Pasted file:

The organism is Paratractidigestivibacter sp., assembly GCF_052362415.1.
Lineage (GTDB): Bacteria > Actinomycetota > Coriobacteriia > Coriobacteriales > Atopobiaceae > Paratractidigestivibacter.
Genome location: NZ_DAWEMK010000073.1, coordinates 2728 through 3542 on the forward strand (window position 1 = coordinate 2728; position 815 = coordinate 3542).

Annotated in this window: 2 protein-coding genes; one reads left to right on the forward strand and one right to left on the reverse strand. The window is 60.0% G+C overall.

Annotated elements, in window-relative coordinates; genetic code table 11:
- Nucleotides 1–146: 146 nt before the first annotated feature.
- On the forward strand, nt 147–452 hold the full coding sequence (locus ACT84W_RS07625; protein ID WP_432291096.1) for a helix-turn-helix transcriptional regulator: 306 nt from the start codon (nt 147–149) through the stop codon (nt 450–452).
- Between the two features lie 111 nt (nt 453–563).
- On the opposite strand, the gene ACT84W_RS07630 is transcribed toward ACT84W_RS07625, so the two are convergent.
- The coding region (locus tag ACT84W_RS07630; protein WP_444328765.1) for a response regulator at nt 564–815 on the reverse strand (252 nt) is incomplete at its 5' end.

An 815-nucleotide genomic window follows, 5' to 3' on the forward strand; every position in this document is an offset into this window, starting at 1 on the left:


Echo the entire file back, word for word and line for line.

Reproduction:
The organism is Paratractidigestivibacter sp., assembly GCF_052362415.1.
Lineage (GTDB): Bacteria > Actinomycetota > Coriobacteriia > Coriobacteriales > Atopobiaceae > Paratractidigestivibacter.
Genome location: NZ_DAWEMK010000073.1, coordinates 2728 through 3542 on the forward strand (window position 1 = coordinate 2728; position 815 = coordinate 3542).

Annotated in this window: 2 protein-coding genes; one reads left to right on the forward strand and one right to left on the reverse strand. The window is 60.0% G+C overall.

Annotated elements, in window-relative coordinates; genetic code table 11:
- Nucleotides 1–146: 146 nt before the first annotated feature.
- On the forward strand, nt 147–452 hold the full coding sequence (locus ACT84W_RS07625; protein ID WP_432291096.1) for a helix-turn-helix transcriptional regulator: 306 nt from the start codon (nt 147–149) through the stop codon (nt 450–452).
- Between the two features lie 111 nt (nt 453–563).
- On the opposite strand, the gene ACT84W_RS07630 is transcribed toward ACT84W_RS07625, so the two are convergent.
- The coding region (locus tag ACT84W_RS07630; protein WP_444328765.1) for a response regulator at nt 564–815 on the reverse strand (252 nt) is incomplete at its 5' end.

An 815-nucleotide genomic window follows, 5' to 3' on the forward strand; every position in this document is an offset into this window, starting at 1 on the left: